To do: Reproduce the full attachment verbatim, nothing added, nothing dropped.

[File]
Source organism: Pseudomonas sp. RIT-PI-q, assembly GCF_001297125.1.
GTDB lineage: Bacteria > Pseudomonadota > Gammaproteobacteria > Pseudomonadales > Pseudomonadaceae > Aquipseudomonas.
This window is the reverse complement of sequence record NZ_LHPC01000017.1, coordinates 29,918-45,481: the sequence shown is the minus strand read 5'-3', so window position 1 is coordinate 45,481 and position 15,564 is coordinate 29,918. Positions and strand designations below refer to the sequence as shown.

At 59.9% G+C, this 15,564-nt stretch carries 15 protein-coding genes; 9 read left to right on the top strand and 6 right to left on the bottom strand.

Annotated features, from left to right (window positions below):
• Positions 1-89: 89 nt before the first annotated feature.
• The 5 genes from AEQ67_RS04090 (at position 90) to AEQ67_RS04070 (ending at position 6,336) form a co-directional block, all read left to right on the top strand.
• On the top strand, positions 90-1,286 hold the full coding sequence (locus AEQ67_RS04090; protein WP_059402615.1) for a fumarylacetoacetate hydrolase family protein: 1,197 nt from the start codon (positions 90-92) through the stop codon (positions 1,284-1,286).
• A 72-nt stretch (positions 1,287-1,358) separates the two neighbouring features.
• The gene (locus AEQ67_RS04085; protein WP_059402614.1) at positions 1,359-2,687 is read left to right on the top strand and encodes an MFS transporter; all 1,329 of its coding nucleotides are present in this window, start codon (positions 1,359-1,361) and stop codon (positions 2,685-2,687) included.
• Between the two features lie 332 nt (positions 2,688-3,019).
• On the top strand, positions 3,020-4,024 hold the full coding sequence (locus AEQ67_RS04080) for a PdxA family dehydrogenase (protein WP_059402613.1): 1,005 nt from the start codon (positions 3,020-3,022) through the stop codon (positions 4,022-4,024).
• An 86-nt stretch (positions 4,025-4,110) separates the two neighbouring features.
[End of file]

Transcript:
Source organism: Pseudomonas sp. RIT-PI-q, assembly GCF_001297125.1.
GTDB lineage: Bacteria > Pseudomonadota > Gammaproteobacteria > Pseudomonadales > Pseudomonadaceae > Aquipseudomonas.
This window is the reverse complement of sequence record NZ_LHPC01000017.1, coordinates 29,918-45,481: the sequence shown is the minus strand read 5'-3', so window position 1 is coordinate 45,481 and position 15,564 is coordinate 29,918. Positions and strand designations below refer to the sequence as shown.

At 59.9% G+C, this 15,564-nt stretch carries 15 protein-coding genes; 9 read left to right on the top strand and 6 right to left on the bottom strand.

Annotated features, from left to right (window positions below):
• Positions 1-89: 89 nt before the first annotated feature.
• The 5 genes from AEQ67_RS04090 (at position 90) to AEQ67_RS04070 (ending at position 6,336) form a co-directional block, all read left to right on the top strand.
• On the top strand, positions 90-1,286 hold the full coding sequence (locus AEQ67_RS04090; protein WP_059402615.1) for a fumarylacetoacetate hydrolase family protein: 1,197 nt from the start codon (positions 90-92) through the stop codon (positions 1,284-1,286).
• A 72-nt stretch (positions 1,287-1,358) separates the two neighbouring features.
• The gene (locus AEQ67_RS04085; protein WP_059402614.1) at positions 1,359-2,687 is read left to right on the top strand and encodes an MFS transporter; all 1,329 of its coding nucleotides are present in this window, start codon (positions 1,359-1,361) and stop codon (positions 2,685-2,687) included.
• Between the two features lie 332 nt (positions 2,688-3,019).
• On the top strand, positions 3,020-4,024 hold the full coding sequence (locus AEQ67_RS04080) for a PdxA family dehydrogenase (protein WP_059402613.1): 1,005 nt from the start codon (positions 3,020-3,022) through the stop codon (positions 4,022-4,024).
• An 86-nt stretch (positions 4,025-4,110) separates the two neighbouring features.